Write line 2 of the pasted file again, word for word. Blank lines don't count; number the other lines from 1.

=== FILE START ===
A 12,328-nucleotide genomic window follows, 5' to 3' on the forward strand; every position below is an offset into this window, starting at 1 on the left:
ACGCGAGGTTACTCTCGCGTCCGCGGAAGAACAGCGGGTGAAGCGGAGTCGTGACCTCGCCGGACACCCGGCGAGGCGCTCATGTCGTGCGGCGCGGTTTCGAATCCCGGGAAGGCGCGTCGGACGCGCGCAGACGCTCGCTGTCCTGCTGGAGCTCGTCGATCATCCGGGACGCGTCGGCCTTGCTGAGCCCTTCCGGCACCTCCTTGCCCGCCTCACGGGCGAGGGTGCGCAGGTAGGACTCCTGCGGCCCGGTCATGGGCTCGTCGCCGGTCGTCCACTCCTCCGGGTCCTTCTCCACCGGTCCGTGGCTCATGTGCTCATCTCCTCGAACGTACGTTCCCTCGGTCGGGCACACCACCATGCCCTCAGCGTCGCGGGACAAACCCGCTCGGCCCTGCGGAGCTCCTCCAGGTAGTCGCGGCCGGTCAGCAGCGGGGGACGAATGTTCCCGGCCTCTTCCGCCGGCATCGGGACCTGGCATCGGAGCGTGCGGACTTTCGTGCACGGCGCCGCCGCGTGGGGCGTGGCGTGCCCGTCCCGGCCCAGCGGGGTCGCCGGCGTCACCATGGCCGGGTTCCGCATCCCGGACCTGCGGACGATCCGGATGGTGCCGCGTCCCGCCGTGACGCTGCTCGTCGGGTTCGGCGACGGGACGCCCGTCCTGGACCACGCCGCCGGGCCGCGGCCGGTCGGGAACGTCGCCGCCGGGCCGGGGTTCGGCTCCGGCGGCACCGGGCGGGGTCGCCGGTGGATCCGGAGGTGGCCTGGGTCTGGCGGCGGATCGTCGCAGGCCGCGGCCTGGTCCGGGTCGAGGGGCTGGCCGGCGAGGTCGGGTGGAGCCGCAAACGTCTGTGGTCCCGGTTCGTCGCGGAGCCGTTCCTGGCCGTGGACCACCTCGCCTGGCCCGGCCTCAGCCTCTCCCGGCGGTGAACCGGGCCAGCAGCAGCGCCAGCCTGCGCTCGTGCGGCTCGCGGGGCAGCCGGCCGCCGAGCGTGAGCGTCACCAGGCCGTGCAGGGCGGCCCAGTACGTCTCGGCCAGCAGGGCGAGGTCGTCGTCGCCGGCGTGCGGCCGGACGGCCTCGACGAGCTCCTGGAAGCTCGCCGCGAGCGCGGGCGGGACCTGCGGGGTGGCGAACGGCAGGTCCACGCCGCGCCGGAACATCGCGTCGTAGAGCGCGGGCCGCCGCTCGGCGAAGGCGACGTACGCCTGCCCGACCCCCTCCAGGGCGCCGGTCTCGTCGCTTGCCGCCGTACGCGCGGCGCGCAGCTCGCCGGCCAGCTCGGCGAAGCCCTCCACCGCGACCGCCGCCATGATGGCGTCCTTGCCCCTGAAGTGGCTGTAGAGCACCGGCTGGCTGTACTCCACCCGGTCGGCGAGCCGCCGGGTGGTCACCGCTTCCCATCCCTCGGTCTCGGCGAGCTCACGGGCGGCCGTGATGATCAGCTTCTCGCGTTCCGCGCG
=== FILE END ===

ACGCGAGGTTACTCTCGCGTCCGCGGAAGAACAGCGGGTGAAGCGGAGTCGTGACCTCGCCGGACACCCGGCGAGGCGCTCATGTCGTGCGGCGCGGTTTCGAATCCCGGGAAGGCGCGTCGGACGCGCGCAGACGCTCGCTGTCCTGCTGGAGCTCGTCGATCATCCGGGACGCGTCGGCCTTGCTGAGCCCTTCCGGCACCTCCTTGCCCGCCTCACGGGCGAGGGTGCGCAGGTAGGACTCCTGCGGCCCGGTCATGGGCTCGTCGCCGGTCGTCCACTCCTCCGGGTCCTTCTCCACCGGTCCGTGGCTCATGTGCTCATCTCCTCGAACGTACGTTCCCTCGGTCGGGCACACCACCATGCCCTCAGCGTCGCGGGACAAACCCGCTCGGCCCTGCGGAGCTCCTCCAGGTAGTCGCGGCCGGTCAGCAGCGGGGGACGAATGTTCCCGGCCTCTTCCGCCGGCATCGGGACCTGGCATCGGAGCGTGCGGACTTTCGTGCACGGCGCCGCCGCGTGGGGCGTGGCGTGCCCGTCCCGGCCCAGCGGGGTCGCCGGCGTCACCATGGCCGGGTTCCGCATCCCGGACCTGCGGACGATCCGGATGGTGCCGCGTCCCGCCGTGACGCTGCTCGTCGGGTTCGGCGACGGGACGCCCGTCCTGGACCACGCCGCCGGGCCGCGGCCGGTCGGGAACGTCGCCGCCGGGCCGGGGTTCGGCTCCGGCGGCACCGGGCGGGGTCGCCGGTGGATCCGGAGGTGGCCTGGGTCTGGCGGCGGATCGTCGCAGGCCGCGGCCTGGTCCGGGTCGAGGGGCTGGCCGGCGAGGTCGGGTGGAGCCGCAAACGTCTGTGGTCCCGGTTCGTCGCGGAGCCGTTCCTGGCCGTGGACCACCTCGCCTGGCCCGGCCTCAGCCTCTCCCGGCGGTGAACCGGGCCAGCAGCAGCGCCAGCCTGCGCTCGTGCGGCTCGCGGGGCAGCCGGCCGCCGAGCGTGAGCGTCACCAGGCCGTGCAGGGCGGCCCAGTACGTCTCGGCCAGCAGGGCGAGGTCGTCGTCGCCGGCGTGCGGCCGGACGGCCTCGACGAGCTCCTGGAAGCTCGCCGCGAGCGCGGGCGGGACCTGCGGGGTGGCGAACGGCAGGTCCACGCCGCGCCGGAACATCGCGTCGTAGAGCGCGGGCCGCCGCTCGGCGAAGGCGACGTACGCCTGCCCGACCCCCTCCAGGGCGCCGGTCTCGTCGCTTGCCGCCGTACGCGCGGCGCGCAGCTCGCCGGCCAGCTCGGCGAAGCCCTCCACCGCGACCGCCGCCATGATGGCGTCCTTGCCCCTGAAGTGGCTGTAGAGCACCGGCTGGCTGTACTCCACCCGGTCGGCGAGCCGCCGGGTGGTCACCGCTTCCCATCCCTCGGTCTCGGCGAGCTCACGGGCGGCCGTGATGATCAGCTTCTCGCGTTCCGCGCG